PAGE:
Not a bad way to cap the season.
To be sure, even though senior Tyler Forshaw wasn’t aiming for postseason accolades when he took to the gridiron this fall for the Olympic League champion Sequim High Wolves’ squad, he wasn’t about to disregard them.
Four weeks after being named the league’s defensive MVP, Forshaw was named to the Associated Press’ all-state 2A first team as a defensive back.
“I really didn’t even think about it,” he says. “One day my dad saw that it was in the paper.”
The 5-foot 9-inch cornerback led the Wolves with nine interceptions and added 76 tackles, 29 of them solo hits.
Sequim gave up just 12.9 points per game in nine regular season games.
“As a cornerback, I’m thinking pass first,” Forshaw says. “No matter who it is, I feel like I can step up and cover him.”
While Forshaw certainly made his mark on the defensive end, the Wolf was as dangerous on the offensive side of the ball. Teamed with a corps of speedy receivers each of the past three seasons, Forshaw emerged as the Wolves’ top receiver in 2011, snagging 52 catches for 774 yards and four scores, earning him all-Olympic League first-team status.
In addition, he was the league’s most dangerous return specialist. Despite not being kicked to for much of the season, Forshaw was named to the league’s first team as a kick returner.
Add to that a flair for the dramatic. Forshaw’s over-the-defender touchdown catch with 11 seconds remaining lifted the Wolves over upset-minded Eatonville 40-34 in the class 2A state play-in game on Nov. 5.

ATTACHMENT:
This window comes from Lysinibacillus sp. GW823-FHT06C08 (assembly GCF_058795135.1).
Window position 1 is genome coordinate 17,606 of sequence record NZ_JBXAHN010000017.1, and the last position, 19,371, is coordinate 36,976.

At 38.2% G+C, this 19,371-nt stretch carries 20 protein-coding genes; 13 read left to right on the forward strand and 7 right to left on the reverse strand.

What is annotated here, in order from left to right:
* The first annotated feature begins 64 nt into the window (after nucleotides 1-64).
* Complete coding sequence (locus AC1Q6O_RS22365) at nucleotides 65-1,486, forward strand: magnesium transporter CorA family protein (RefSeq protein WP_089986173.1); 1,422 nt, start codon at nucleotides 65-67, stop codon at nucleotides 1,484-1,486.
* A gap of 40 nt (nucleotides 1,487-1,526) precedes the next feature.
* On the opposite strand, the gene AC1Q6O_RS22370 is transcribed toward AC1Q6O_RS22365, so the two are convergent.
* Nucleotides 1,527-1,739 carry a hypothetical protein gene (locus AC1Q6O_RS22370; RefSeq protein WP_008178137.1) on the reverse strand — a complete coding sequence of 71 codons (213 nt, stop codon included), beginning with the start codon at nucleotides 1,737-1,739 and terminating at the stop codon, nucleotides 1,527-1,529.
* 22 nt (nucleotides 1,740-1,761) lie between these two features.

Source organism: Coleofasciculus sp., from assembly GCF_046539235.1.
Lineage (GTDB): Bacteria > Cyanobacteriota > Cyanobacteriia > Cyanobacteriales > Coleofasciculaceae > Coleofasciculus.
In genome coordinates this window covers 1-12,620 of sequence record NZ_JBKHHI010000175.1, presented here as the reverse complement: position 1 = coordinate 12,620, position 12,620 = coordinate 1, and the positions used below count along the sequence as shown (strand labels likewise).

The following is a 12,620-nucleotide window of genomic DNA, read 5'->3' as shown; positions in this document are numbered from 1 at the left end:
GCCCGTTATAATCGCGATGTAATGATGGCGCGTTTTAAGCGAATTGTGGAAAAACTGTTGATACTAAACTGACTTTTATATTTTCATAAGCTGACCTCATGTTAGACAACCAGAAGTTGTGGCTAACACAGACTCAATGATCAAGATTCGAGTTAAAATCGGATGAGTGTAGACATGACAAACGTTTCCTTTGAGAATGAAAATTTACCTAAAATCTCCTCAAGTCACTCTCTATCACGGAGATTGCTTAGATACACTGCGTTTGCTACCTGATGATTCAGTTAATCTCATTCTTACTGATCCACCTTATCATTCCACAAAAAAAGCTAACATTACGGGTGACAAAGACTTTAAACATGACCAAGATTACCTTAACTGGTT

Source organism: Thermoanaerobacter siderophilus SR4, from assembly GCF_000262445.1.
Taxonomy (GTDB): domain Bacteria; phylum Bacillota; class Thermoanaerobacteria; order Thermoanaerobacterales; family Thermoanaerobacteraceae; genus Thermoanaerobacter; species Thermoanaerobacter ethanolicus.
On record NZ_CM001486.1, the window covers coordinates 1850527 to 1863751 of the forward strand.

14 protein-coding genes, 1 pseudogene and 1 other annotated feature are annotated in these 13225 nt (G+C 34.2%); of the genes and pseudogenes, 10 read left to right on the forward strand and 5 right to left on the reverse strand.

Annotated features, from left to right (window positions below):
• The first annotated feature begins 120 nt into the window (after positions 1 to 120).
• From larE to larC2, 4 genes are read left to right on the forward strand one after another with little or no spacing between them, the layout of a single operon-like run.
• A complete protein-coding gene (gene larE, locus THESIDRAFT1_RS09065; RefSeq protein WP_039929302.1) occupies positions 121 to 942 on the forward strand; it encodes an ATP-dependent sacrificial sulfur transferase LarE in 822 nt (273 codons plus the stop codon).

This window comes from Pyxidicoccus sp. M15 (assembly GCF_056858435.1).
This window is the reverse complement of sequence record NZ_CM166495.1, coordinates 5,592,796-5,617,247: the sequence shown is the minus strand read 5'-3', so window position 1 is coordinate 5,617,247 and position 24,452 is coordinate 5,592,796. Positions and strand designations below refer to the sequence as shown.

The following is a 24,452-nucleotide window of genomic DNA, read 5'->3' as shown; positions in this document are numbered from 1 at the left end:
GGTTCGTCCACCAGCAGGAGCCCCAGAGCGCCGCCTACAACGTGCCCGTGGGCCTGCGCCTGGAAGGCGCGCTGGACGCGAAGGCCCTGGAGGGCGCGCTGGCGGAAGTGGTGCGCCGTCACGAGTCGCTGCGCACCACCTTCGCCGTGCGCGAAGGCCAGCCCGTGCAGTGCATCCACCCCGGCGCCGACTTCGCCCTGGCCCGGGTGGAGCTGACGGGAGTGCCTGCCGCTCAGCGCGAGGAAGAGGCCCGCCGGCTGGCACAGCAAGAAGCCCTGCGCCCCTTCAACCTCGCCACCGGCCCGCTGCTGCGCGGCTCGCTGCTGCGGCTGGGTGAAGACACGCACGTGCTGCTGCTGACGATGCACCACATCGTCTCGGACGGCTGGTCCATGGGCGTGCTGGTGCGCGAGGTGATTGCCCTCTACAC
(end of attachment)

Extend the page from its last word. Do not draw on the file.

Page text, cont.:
But it was a game much earlier in the season, a non-league match-up on Sept. 10 with powerhouse Meridian, that Forshaw calls his best game. The Wolves matched up with the state 1A runner-ups from 2010, and the Trojans boasted a pair of tall, tough receivers.
“Whatever side he (their top receiver) was on, I wanted to cover him,” Forshaw recalls.
It worked, as Sequim battled toe-to-toe with the top-10 Trojans. Still, the Wolves needed a 35-yard touchdown pass from quarterback Frank Catelli to a streaking Forshaw with 90 seconds left to emerge with a 29-22 victory.
The Wolves went on to a 6-1 league mark and their seventh league title in eight seasons. Sequim then edged Eatonville courtesy of that last-minute, Jack Wiker-to-Forshaw pass play to advance to the class 2A state playoffs.
But the Wolves’ ride quickly ended, running into a buzz saw that was WF West. The Bearcats eliminated Sequim in a 52-21 rout.
“In my mind, we expected to win games in the playoffs,” Forshaw said. “Every year it seemed we’d get better and better. This year, it didn’t work out. But it was a good season.”
Forshaw can’t recall how old he was when he started football, but a picture from his Wolfpup youth football days shows a youngster of about 9 or 10. He started as a cornerback, then moved to receiver, then to quarterback.
By the time he hit Sequim High School’s field as a varsity player, he was doing a little bit of everything, excelling at kick returns, catching passes and shutting down the Olympic League’s top receivers.
Forshaw says he’s undecided about playing football in college, noting that a former Sequim High assistant is looking into a scholarship at a Midwest college.
If not, Forshaw says he’s headed south for some sunshine, looking at applying to Arizona State to study engineering, architecture or possibly radiology.
But there’s still some unfinished business at Sequim High. In a few months, it’s baseball season.
Forshaw’s classmate, Frank Catelli, also was named to the Associated Press all-state football team on Dec. 16.
Catelli was named an all-state linebacker after totaling 84 tackles and four sacks in just seven games, his season cut short because of an injury.
Other West Sound-area players named to the all-state team include: Neah Bay sophomore Josiah Green, the AP state player of the year in the 1B classification; Central Kitsap defensive lineman Kyle Lanoue, honorable mention in the 4A classification; and North Kitsap’s Andrew Urquhart (tight end) and Kyler Gracey (kicker), honorable mentions in the 2A classification.